BANKS will this week come under fresh political pressure to give customers greater notice of hikes in interest rates.
Labour will tomorrow table an amendment to the Financial Services Bill after customers of Halifax were given a minimum of only 14 days’ notice of an increase in the standard variable rate, despite the record low Bank of England base rate.
Halifax, Britain’s largest mortgage lender and part of taxpayer-backed Lloyds Banking Group, is one of several banks to raise rates at short notice.
These typically add at least £200 to mortgage bills, depending on the size of the loan, shadow business secretary and Streatham MP Chuka Umunna told City A.M.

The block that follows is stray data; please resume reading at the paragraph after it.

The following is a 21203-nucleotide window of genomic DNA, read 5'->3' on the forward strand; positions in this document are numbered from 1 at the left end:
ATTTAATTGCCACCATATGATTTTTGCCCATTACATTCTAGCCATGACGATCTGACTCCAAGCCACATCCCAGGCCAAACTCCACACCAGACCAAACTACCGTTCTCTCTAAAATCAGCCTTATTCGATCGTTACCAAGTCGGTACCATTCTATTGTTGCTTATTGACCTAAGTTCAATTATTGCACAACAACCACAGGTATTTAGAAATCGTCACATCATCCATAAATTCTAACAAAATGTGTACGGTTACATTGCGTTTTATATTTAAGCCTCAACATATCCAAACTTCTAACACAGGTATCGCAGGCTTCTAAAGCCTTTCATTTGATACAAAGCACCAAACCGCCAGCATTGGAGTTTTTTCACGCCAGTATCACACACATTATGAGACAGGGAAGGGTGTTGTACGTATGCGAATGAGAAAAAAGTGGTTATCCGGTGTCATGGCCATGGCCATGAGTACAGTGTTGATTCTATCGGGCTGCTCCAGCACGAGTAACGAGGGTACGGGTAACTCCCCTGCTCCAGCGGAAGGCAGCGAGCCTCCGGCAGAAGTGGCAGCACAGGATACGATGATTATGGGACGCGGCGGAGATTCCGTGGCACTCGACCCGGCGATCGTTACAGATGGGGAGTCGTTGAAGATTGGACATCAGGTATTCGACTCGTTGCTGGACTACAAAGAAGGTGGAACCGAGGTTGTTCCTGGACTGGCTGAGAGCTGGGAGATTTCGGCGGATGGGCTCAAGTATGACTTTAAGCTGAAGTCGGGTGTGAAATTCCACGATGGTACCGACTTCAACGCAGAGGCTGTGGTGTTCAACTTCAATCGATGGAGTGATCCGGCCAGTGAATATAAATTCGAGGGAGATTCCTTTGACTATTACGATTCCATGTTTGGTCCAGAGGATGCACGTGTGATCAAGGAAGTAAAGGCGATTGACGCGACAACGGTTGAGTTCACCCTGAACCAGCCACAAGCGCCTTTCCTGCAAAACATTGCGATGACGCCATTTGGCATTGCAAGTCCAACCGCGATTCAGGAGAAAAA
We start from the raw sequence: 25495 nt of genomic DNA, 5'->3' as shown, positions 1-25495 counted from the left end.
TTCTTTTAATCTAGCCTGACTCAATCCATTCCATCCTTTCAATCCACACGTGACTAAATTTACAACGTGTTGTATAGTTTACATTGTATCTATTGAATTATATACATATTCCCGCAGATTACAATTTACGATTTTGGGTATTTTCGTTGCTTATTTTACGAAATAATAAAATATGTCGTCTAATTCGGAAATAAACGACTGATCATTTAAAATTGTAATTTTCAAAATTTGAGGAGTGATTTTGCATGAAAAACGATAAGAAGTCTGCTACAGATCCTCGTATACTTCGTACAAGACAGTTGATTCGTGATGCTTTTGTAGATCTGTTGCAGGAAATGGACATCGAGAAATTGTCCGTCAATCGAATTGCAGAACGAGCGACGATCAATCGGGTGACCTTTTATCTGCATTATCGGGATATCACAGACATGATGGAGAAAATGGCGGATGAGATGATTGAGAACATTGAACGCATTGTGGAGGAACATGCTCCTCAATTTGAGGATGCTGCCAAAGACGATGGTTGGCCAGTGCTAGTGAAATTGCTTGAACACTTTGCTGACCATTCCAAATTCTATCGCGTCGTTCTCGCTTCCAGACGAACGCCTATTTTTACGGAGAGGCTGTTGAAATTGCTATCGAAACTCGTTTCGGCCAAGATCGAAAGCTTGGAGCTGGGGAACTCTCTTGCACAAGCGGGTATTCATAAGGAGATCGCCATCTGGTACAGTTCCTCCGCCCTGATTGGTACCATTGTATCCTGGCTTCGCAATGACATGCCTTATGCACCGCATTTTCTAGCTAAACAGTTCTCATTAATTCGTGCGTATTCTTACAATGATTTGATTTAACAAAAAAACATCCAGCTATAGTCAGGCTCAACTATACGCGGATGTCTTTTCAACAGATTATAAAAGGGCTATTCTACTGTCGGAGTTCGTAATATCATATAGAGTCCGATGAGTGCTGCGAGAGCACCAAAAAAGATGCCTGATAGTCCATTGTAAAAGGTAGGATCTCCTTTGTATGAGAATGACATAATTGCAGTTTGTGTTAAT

“It is not acceptable for banks to give, in some cases, just 14 days notice of substantial rate hikes and expect consumers – who are already facing rising living costs – to simply put up with it.”
Labour has not called for a specific timescale for informing customers of rises and yesterday Umunna said it “would be for the Treasury to work with the industry to decide how much of a notice period”.
Britain’s leading banks have said that recent rises in the cost of borrowing money on the wholesale markets have left them with little choice but to pass on costs to customers, despite the BoE’s base rate being kept at a record low of 0.5 per cent since March 2009.